Thursday 27 October 2016

Hold the back page: No one does outrage quite like us

Eamonn Sweeney

Published 01/11/2015 | 17:00

Billy Walsh watches the Women’s Olympic Boxing team trials at Memphis Cook Convention Centre
Billy Walsh watches the Women’s Olympic Boxing team trials at Memphis Cook Convention Centre

I'm glad Billy Walsh has gone to America. Glad I tell you. Glad, glad, glad. Ahem. I am glad, though. Because if there's one thing which has been confirmed by another week of the sub-standard soap opera which has followed the Wexford man's decampment to the US, it's that the Irish boxing team's erstwhile head coach is well shot of the Irish Amateur Boxing Association.

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And also that he would have been nuts to accept the new contract offered by the IABA, or any new contract offered by them for that matter. Given that such a contract would have been offered under a certain degree of duress and also been a short-term one, to accept it would have required the trusting nature displayed by Othello and Banquo toward their old muckers Iago and Macbeth.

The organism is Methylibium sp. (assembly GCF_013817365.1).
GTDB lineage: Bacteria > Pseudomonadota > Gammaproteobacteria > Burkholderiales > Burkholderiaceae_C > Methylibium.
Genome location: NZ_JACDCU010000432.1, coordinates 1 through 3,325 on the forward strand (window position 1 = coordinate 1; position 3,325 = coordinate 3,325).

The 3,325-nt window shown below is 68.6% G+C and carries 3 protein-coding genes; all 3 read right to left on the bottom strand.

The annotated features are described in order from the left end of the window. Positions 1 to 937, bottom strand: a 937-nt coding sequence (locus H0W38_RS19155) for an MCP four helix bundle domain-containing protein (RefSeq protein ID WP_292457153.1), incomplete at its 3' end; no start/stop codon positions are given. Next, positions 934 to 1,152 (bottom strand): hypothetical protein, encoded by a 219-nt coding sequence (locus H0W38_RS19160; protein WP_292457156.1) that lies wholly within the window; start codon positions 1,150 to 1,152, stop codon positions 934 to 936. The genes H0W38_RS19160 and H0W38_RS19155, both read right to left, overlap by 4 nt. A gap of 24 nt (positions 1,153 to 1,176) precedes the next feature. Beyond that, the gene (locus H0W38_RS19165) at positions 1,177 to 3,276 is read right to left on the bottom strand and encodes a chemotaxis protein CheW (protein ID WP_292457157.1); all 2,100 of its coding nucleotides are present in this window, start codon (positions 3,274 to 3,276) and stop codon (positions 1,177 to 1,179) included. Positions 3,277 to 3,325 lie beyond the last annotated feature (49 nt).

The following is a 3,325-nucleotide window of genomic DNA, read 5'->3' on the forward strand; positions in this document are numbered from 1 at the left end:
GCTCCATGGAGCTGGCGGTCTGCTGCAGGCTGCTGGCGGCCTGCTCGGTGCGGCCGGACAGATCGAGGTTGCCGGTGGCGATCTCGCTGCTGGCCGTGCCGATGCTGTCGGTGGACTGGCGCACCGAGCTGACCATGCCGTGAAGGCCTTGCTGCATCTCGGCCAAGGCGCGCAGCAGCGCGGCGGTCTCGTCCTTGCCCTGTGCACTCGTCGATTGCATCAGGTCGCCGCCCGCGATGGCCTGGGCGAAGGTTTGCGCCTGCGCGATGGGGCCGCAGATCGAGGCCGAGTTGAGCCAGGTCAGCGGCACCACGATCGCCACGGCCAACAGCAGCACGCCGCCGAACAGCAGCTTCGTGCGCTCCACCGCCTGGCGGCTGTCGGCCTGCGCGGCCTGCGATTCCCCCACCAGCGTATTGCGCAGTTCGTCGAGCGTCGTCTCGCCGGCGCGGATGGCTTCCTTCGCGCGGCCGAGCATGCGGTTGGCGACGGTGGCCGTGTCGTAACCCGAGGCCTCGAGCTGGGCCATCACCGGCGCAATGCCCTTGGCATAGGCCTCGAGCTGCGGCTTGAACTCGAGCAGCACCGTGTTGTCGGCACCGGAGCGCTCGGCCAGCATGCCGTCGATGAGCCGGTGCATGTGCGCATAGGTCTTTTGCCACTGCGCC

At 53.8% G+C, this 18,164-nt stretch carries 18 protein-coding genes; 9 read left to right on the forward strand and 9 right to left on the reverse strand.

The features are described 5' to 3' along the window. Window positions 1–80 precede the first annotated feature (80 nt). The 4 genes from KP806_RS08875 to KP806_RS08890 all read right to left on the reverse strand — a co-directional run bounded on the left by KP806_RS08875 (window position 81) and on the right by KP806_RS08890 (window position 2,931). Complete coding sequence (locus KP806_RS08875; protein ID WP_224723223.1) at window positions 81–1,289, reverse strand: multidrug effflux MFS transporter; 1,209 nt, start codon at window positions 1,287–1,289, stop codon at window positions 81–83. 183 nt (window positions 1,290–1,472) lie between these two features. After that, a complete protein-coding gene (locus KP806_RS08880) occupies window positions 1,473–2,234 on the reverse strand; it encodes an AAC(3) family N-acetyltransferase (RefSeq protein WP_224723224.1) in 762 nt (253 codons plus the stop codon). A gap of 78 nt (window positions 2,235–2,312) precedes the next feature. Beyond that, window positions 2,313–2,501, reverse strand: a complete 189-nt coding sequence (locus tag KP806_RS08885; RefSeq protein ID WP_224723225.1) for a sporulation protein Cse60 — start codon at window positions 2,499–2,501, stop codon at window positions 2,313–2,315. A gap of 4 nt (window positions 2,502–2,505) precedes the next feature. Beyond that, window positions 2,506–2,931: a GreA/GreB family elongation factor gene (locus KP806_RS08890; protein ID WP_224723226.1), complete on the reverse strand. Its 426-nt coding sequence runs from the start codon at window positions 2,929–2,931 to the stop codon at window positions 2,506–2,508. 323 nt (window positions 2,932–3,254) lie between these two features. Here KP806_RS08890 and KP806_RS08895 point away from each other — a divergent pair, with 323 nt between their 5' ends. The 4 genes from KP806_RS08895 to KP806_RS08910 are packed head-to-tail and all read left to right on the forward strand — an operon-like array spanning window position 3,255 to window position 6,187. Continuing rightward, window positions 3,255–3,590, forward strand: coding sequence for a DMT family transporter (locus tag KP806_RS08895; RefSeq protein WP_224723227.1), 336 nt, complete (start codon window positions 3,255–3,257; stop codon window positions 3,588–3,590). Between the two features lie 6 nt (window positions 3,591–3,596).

What we learned over the last week was pretty much what everyone suspected all along. Billy Walsh was in the right and the IABA was in the wrong. He may not have been as entirely in the right as his most fervent partisans claimed and the IABA may have had a point or two in the argument, but these are fine distinctions. The gist of it is that Walsh is the one who's entitled to have a clear conscience on the matter. Given what had transpired between both parties, the only surprise is that someone from the IABA didn't buy him a one-way ticket and volunteer to fly the plane bringing him over there.

So I hope Billy Walsh makes a huge success of his new job, that the US women's boxing team win many Olympic medals, that he gets to run the men's programme as well, that he becomes an expert skier on the slopes of Colorado, makes the cover of Sports Illustrated and becomes such a ubiquitous figure in American sporting culture that Conan O'Brien and Jimmy Fallon make affectionate jokes about him in their start-of-show monologues.

However, I'm not prepared to go along with the portrayal of Billy Walsh as a tragic figure. In some quarters the story's been written like the equivalent of some 19th century melodrama which ends with an innocent young maiden dying in the workhouse after being ruined by some priapic aristocrat. In reality it's been more like one of those Dickensian tales where our hero endures the slings and arrows of outrageous misfortune but comes through them all and falls in for a fortune which gives him the last laugh over his tormentors.